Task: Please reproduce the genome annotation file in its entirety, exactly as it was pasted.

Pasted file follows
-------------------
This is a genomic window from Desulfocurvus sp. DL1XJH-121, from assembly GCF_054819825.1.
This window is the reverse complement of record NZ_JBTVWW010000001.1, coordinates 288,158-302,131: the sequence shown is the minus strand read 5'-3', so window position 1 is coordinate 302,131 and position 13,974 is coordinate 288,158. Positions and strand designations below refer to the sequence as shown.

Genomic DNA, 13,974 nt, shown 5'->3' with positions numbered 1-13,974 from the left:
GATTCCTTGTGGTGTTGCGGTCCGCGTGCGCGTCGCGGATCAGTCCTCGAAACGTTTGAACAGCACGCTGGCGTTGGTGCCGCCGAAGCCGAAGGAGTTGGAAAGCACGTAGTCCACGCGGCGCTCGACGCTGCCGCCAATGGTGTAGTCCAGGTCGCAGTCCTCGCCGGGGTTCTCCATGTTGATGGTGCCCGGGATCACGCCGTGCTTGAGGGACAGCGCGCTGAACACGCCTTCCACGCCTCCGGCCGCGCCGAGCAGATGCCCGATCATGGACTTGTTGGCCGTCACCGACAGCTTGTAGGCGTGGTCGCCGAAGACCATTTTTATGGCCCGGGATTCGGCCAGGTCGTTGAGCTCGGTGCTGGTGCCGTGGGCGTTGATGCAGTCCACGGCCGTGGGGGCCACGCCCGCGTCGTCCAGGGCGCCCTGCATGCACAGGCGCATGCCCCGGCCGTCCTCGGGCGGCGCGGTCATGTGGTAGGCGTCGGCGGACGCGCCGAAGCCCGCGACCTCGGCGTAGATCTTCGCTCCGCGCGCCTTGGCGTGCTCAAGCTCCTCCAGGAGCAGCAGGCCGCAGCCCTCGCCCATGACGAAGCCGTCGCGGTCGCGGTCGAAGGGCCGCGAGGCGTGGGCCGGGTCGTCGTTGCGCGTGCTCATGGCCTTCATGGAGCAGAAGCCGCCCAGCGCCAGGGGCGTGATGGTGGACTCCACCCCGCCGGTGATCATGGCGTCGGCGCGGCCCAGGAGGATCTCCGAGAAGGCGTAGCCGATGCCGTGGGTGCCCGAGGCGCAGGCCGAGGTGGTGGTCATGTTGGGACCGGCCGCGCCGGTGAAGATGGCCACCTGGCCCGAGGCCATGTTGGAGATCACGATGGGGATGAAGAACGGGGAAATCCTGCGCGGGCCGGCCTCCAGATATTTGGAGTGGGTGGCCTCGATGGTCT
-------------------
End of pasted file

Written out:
This is a genomic window from Desulfocurvus sp. DL1XJH-121, from assembly GCF_054819825.1.
This window is the reverse complement of record NZ_JBTVWW010000001.1, coordinates 288,158-302,131: the sequence shown is the minus strand read 5'-3', so window position 1 is coordinate 302,131 and position 13,974 is coordinate 288,158. Positions and strand designations below refer to the sequence as shown.

Genomic DNA, 13,974 nt, shown 5'->3' with positions numbered 1-13,974 from the left:
GATTCCTTGTGGTGTTGCGGTCCGCGTGCGCGTCGCGGATCAGTCCTCGAAACGTTTGAACAGCACGCTGGCGTTGGTGCCGCCGAAGCCGAAGGAGTTGGAAAGCACGTAGTCCACGCGGCGCTCGACGCTGCCGCCAATGGTGTAGTCCAGGTCGCAGTCCTCGCCGGGGTTCTCCATGTTGATGGTGCCCGGGATCACGCCGTGCTTGAGGGACAGCGCGCTGAACACGCCTTCCACGCCTCCGGCCGCGCCGAGCAGATGCCCGATCATGGACTTGTTGGCCGTCACCGACAGCTTGTAGGCGTGGTCGCCGAAGACCATTTTTATGGCCCGGGATTCGGCCAGGTCGTTGAGCTCGGTGCTGGTGCCGTGGGCGTTGATGCAGTCCACGGCCGTGGGGGCCACGCCCGCGTCGTCCAGGGCGCCCTGCATGCACAGGCGCATGCCCCGGCCGTCCTCGGGCGGCGCGGTCATGTGGTAGGCGTCGGCGGACGCGCCGAAGCCCGCGACCTCGGCGTAGATCTTCGCTCCGCGCGCCTTGGCGTGCTCAAGCTCCTCCAGGAGCAGCAGGCCGCAGCCCTCGCCCATGACGAAGCCGTCGCGGTCGCGGTCGAAGGGCCGCGAGGCGTGGGCCGGGTCGTCGTTGCGCGTGCTCATGGCCTTCATGGAGCAGAAGCCGCCCAGCGCCAGGGGCGTGATGGTGGACTCCACCCCGCCGGTGATCATGGCGTCGGCGCGGCCCAGGAGGATCTCCGAGAAGGCGTAGCCGATGCCGTGGGTGCCCGAGGCGCAGGCCGAGGTGGTGGTCATGTTGGGACCGGCCGCGCCGGTGAAGATGGCCACCTGGCCCGAGGCCATGTTGGAGATCACGATGGGGATGAAGAACGGGGAAATCCTGCGCGGGCCGGCCTCCAGATATTTGGAGTGGGTGGCCTCGATGGTCT